I just got home from a day of campaigning in Longmead Crossing, where my wife and I lived for a dozen or so years before moving to our current home in Kemp Mill. Some kids were waiting at a nearby bus stop. What the heck? I went over to them, and told them I'm running for Delegate. "What's that?" one of them asked, so I told them it was like being a Congressman, but you don't get on TV as much and you focus on Maryland instead of the whole country. "That's cool," another one said, and then asked: "Is it the coolest thing you ever did?" Tough question.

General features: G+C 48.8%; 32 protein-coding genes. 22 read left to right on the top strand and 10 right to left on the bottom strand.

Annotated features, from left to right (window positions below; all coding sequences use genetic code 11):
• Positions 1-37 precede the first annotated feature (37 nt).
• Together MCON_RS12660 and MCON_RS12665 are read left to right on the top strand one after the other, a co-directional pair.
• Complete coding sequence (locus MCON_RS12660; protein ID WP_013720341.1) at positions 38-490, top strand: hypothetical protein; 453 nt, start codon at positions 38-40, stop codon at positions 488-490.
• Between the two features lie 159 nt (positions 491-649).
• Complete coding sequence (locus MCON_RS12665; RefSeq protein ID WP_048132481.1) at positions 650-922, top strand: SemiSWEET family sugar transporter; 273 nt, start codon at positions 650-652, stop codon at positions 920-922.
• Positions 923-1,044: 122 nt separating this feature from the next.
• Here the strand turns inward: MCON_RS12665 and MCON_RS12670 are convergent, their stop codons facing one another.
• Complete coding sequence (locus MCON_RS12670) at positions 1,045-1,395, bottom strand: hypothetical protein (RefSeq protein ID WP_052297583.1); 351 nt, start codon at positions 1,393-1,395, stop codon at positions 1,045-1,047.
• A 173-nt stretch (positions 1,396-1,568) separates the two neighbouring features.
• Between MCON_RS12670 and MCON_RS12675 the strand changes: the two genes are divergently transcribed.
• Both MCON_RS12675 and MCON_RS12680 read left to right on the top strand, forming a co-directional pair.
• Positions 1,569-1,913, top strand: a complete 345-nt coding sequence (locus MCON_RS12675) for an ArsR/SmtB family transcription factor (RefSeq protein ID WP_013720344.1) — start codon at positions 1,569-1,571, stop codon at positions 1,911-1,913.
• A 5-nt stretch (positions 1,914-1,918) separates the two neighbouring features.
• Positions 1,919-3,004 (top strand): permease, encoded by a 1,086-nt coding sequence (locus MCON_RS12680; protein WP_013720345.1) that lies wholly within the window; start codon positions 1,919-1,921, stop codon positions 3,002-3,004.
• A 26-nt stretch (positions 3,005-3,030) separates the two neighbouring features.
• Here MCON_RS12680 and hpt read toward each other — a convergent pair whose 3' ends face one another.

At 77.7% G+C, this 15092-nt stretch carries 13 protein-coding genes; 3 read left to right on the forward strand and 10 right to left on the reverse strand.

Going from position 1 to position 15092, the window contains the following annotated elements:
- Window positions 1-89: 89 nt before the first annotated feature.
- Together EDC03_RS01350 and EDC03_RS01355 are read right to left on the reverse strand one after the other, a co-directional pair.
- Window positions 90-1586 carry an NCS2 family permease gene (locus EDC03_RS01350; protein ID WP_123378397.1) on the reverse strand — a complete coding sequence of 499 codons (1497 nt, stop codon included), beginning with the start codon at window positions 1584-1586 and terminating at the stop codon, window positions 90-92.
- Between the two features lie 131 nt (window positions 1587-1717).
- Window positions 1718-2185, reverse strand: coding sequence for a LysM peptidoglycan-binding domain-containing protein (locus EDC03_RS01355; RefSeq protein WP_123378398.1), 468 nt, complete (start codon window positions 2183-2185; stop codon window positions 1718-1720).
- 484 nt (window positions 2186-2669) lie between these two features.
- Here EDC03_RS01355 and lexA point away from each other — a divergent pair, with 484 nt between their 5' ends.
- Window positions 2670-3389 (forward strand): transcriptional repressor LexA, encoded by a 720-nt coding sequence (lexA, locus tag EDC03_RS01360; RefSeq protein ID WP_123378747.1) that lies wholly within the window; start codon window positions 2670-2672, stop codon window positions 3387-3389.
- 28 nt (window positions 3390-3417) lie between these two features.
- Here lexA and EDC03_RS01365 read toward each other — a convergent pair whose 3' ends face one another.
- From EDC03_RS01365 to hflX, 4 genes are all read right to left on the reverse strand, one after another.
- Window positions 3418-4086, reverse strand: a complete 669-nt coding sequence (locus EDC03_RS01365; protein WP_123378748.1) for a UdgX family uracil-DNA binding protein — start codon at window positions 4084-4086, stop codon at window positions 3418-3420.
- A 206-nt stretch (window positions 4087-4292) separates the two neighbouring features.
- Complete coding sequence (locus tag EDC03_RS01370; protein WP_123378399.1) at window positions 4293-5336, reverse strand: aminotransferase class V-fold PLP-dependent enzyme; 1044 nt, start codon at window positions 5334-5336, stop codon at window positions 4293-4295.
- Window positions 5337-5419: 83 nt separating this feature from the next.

I thought about it and then I told them that the coolest thing I ever did was get hundreds of teens around the country to go to nearby National Guard armories, enter the communications rooms where there was incredibly sophisticated military communications equipment, and use the equipment to do distance learning science experiments with NASA astronauts circling the earth overhead in the Space Shuttle.
The coolest thing for me wasn't seeing my project get on all the nightly national TV news shows; the coolest thing was how so many of the kids told me afterwards that this was the coolest thing THEY ever did.And, in turn, that got me thinking about how much more Annapolis could do to leverage the power of distance learning to touch the lives of young people throughout our state.
On the campaign trail, sometimes the most off-beat questions yield the most self reflective candidate answers.